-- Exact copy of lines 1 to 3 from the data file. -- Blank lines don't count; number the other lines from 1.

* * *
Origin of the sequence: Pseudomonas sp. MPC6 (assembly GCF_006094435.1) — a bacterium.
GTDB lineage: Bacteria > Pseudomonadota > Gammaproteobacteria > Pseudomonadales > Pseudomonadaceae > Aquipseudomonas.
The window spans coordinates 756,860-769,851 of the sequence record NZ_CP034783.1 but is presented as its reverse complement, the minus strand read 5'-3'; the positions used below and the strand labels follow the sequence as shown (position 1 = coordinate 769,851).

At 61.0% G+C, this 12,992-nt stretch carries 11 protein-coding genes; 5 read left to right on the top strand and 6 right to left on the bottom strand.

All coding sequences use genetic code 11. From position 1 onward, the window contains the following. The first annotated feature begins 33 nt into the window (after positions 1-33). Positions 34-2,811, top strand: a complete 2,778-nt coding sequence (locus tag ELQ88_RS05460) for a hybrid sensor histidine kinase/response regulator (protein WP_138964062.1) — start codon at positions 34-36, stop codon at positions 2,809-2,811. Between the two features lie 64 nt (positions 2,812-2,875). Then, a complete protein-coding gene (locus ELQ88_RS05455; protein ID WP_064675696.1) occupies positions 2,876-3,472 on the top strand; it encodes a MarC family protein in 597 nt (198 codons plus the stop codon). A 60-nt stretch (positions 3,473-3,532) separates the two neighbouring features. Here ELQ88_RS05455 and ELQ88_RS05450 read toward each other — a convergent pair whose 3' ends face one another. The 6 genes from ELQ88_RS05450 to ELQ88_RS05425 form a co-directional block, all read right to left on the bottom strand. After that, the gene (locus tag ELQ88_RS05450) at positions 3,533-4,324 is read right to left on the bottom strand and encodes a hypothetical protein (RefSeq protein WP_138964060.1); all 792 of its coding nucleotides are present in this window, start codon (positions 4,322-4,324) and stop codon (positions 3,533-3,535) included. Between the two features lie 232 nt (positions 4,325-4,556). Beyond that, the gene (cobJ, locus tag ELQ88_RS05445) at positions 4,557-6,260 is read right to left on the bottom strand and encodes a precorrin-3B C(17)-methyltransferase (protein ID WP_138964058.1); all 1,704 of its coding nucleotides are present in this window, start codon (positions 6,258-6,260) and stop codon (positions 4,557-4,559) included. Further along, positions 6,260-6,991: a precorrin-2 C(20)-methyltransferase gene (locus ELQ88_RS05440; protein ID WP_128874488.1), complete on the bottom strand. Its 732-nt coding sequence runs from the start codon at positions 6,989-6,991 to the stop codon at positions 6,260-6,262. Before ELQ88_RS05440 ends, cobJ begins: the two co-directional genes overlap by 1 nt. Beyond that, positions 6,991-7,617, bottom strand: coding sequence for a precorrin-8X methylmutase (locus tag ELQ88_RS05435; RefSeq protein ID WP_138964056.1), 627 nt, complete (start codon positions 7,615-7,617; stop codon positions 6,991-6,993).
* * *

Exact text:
Origin of the sequence: Pseudomonas sp. MPC6 (assembly GCF_006094435.1) — a bacterium.
GTDB lineage: Bacteria > Pseudomonadota > Gammaproteobacteria > Pseudomonadales > Pseudomonadaceae > Aquipseudomonas.
The window spans coordinates 756,860-769,851 of the sequence record NZ_CP034783.1 but is presented as its reverse complement, the minus strand read 5'-3'; the positions used below and the strand labels follow the sequence as shown (position 1 = coordinate 769,851).